In Ohio, 1.9 million will be traveling by car, the most popular mode but only a slight increase of .3%, according to AAA. Nationwide, Nearly 49 million people are expected to travel by car. While Thanksgiving road trips are up 0.4% from 2021, car travel remains 2.5% below 2019 levels.
Air travel will see an increase in Ohio, with airports to be crowded with 215,873 people flying, according to AAA.
Linda Hughes, spokeswoman for Dayton International Airport, said the airport, the airlines and TSA are prepared for the heavy holiday traffic and staffing is in place.
“Our load factors for most of this year have been well over 80%, so flights have gone out with few empty seats,” Hughes said. “We expect high load factors for the holiday travel so with that being said it should be business as usual.”
Ohio’s expected increase at the airport is similar to the national trend of an increase of 8% over 2021, with 4.5 million Americans flying to their Thanksgiving destinations this year, according to AAA. That increase of more than 330,000 travelers pushes the volume of travelers to nearly 99% of the 2019 volume.
Hitchens said that despite the trouble airlines have been having recently, “people are still committed to air travel.”
“What we did see the biggest increase (in terms of travel mode) was what we call “the other”: trains, buses and cruises,” she said, noting that more than 1.4 million travelers are going out of town for Thanksgiving by bus, train, or cruise ship, an increase of 23% from 2021 and 96% of the 2019 volume. “People feel like we’ve moved past COVID.”
Those hitting the road for the holiday weekend are likely to find gas prices continue to fall in the days leading up to Thanksgiving, according to Patrick De Haan, head of petroleum analysis at GasBuddy, a tech company that operates apps and websites based on finding real-time fuel prices at gas stations.
“I think everyone, all 50 states ... are down from a week ago and that’s a trend that will continue,” De Haan said. “So coast-to-coast (and) interior, as well.
As of last Thursday, there were six Ohio stations under $3, a trend he said would continue. Dayton’s lowest price was $3.27, he said.
Prices “definitely” will not shoot up before Thanksgiving, De Haan said.
“There is tremendous amount of room for stations to go lower. And I do expect that,” he said. “For example, Dayton’s down 15 cents a gallon from a week ago will probably continue at that pace and it may accelerate.
“It’s not impossible that some of the lowest price stations in Dayton could fall under $3 by Thanksgiving,” he said. “So those cheap stations are at about $3.30 right now. We’ll see how ambitious stations get, but if not before Thanksgiving, then the week after.”
So what’s behind the pre-holiday price drop?
“The market’s coming apart,” De Haan said. “Demand is sluggish at best. Looking at the markets this morning, there were still blinking warning signs of recession. We see more and more layoffs every week for major companies, so the concern of an economic slowdown is growing and during an economic slowdown, Americans don’t buy as much, they don’t drive as much. They may not even have jobs to drive to.”
Those who do plan to hit the road for the holiday weekend can take several steps to ensure an overall better driving experience, Hitchens said.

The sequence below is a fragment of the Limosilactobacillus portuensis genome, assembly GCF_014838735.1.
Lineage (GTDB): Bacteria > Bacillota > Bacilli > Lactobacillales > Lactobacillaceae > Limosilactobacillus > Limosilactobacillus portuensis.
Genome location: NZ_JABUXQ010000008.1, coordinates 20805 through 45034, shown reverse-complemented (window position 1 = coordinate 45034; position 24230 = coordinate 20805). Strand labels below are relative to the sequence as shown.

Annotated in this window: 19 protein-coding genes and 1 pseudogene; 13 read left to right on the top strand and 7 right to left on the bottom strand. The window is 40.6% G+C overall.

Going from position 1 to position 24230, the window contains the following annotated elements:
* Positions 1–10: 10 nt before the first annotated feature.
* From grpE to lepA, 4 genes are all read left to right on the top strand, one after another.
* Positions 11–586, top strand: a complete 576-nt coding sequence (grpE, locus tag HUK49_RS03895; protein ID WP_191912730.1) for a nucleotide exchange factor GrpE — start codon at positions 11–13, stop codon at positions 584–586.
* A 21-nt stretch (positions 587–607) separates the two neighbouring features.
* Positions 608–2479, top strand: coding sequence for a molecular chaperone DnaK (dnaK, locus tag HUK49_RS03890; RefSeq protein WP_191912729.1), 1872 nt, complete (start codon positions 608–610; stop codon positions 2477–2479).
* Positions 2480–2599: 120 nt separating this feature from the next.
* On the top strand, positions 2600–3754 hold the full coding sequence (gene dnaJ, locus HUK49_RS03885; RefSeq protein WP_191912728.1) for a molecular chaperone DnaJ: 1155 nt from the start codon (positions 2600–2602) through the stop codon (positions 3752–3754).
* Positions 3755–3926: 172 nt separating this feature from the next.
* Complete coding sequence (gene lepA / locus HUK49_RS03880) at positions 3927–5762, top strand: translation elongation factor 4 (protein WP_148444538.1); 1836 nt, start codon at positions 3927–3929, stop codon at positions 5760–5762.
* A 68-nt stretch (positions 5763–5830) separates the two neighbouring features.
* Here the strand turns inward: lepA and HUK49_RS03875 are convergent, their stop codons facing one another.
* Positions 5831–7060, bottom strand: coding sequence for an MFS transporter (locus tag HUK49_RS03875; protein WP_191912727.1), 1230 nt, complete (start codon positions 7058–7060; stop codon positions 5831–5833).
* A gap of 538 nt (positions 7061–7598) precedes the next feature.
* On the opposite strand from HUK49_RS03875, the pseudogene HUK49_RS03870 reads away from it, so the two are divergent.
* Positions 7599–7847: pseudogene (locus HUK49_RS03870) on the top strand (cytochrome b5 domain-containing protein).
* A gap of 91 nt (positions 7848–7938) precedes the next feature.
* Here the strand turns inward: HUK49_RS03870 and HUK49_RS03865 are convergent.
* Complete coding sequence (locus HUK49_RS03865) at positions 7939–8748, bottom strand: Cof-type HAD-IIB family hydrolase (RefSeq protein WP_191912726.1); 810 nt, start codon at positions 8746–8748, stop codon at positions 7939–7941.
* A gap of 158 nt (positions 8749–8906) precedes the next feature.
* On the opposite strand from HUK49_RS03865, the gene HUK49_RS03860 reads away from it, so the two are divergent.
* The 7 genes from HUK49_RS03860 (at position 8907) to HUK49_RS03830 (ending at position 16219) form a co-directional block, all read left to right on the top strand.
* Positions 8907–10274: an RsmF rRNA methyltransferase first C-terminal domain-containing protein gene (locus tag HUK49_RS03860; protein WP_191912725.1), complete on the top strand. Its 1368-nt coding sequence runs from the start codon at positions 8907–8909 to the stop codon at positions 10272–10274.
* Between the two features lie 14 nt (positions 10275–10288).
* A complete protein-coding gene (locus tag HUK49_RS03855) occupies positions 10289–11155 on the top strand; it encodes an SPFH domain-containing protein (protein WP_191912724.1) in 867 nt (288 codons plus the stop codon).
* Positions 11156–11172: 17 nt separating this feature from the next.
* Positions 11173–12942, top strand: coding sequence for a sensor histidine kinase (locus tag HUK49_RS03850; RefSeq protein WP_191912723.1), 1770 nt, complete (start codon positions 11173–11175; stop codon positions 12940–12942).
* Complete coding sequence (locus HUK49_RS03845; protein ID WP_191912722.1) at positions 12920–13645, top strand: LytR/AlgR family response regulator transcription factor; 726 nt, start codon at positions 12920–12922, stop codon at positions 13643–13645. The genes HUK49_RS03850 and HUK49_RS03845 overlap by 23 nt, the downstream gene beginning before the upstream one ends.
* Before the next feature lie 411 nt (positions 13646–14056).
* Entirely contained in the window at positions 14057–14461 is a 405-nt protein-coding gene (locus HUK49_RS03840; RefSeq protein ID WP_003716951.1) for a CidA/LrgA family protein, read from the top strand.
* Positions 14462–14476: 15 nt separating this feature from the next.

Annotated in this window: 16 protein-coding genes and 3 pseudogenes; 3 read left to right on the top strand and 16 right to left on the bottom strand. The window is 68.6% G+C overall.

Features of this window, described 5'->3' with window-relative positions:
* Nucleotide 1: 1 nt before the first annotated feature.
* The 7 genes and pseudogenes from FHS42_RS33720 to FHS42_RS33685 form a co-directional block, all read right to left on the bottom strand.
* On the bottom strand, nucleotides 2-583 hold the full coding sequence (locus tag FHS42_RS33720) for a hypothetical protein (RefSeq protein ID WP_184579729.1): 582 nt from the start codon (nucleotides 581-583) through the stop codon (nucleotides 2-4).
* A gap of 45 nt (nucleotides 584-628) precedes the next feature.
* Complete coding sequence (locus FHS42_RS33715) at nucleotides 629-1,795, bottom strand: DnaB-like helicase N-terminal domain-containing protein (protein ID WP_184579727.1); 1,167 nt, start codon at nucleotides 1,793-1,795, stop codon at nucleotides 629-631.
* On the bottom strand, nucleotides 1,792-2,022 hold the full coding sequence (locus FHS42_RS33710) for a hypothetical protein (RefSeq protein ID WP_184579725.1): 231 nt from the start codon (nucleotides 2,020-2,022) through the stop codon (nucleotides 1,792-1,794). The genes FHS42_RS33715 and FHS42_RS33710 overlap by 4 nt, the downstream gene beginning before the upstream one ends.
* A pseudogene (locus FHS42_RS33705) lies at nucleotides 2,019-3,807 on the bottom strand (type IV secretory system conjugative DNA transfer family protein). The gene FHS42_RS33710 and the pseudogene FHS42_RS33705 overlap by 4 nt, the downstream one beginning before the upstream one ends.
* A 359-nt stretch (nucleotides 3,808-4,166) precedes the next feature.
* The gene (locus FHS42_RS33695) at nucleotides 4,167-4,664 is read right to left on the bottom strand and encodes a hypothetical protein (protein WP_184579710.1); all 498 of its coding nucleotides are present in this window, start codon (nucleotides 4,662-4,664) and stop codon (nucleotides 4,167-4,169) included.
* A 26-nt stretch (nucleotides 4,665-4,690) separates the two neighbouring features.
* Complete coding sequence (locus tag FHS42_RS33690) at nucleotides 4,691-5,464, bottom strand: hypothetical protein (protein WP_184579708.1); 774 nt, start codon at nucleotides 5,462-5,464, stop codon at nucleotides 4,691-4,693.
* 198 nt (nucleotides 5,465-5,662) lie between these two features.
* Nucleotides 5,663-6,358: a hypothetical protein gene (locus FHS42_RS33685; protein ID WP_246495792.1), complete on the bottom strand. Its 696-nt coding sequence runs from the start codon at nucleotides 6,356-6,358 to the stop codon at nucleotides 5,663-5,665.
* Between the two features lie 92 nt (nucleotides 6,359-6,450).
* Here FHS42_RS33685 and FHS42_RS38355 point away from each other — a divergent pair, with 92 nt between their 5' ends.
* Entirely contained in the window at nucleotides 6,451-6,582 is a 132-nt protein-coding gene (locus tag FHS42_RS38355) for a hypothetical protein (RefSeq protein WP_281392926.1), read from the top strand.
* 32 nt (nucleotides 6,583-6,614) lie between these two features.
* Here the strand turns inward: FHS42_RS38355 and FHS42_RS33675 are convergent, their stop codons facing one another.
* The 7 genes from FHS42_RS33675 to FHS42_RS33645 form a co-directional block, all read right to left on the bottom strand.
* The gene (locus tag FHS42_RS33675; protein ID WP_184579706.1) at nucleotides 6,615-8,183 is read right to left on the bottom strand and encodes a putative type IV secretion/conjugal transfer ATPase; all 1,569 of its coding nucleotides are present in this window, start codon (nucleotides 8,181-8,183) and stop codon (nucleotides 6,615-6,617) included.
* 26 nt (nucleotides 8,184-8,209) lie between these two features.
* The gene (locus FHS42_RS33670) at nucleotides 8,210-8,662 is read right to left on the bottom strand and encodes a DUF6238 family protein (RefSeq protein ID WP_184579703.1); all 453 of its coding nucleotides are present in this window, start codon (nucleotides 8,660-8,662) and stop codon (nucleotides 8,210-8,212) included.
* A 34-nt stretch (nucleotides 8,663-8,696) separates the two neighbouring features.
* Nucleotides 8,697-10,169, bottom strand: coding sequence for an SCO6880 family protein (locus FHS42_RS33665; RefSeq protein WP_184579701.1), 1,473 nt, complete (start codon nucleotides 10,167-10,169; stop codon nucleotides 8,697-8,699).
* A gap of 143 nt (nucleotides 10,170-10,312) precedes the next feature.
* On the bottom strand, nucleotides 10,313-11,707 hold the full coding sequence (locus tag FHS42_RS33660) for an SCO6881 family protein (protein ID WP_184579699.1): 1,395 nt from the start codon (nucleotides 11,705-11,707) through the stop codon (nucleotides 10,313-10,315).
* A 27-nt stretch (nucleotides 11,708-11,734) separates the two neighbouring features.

“We always warn people about the time of day to travel, which can be really kind of tricky,” she said. “The Wednesday before Thanksgiving is the most popular travel day. People want to get their location, so we warn people to try to avoid the commuter population ... so leave before rush hour traffic or wait and leave after the evening traffic gets home.”
Those traveling by car should ensure they get their vehicle checked out beforehand, Hitchens said. Those traveling by air should remember to be patient and download the app for the airline on which they are flying to keep up to date on any kind of changes that they may have, she said
Tips for travelers
- Arrive early: Nearly half of the daily traffic that departs from the Dayton International Airport does so in the early morning. Ensure that you follow your airline’s minimum check-in guidelines, which generally requires that passengers arrive no less than 90 minutes prior to their scheduled departure for domestic travel and two hours for international travel. (Check directly with your airline for specific check-in rules.)
- 3-1-1 for carry-ons: Liquids, gels, aerosols, creams and pastes must be 3.4 ounces (100ml) or less per container; must be in 1 quart-sized, clear, plastic, zip-top bag; 1 bag per passenger placed in screening bin. The bag limits the total liquid volume each traveler can bring through the Security-Check Point area in their carry-on bag.
- Carry-on correctly: Carry-ons are limited to one suitcase (check with your airline for maximum dimensions) and one personal item such as a purse, laptop or backpack.
- Prohibited Items: As an added information source for passenger, travelers can use the “Can I Bring…?” tool from the My TSA iPhone and mobile app to get information on an item you want to bring on a plane. You can also access the tool from a mobile device if it has a web browser. For more information go to www.tsa.gov.
- Checked baggage cut off: Most airlines will stop accepting checked baggage at their ticket counters 30 to 45 minutes prior to the scheduled departure time. This allows the necessary time to scan all bags and safely transport and load them onto your flight. Be sure to arrive at the airport with enough time to properly check your bag prior to the cut off time. It is suggested that you do not pack medication or keys in your checked baggage.
- Is my flight on time? Before leaving for the airport, always check the status of your flight directly with your airline. A list of toll-free numbers and websites can be found at www.flydayton.com.
SOURCE: Dayton International Airport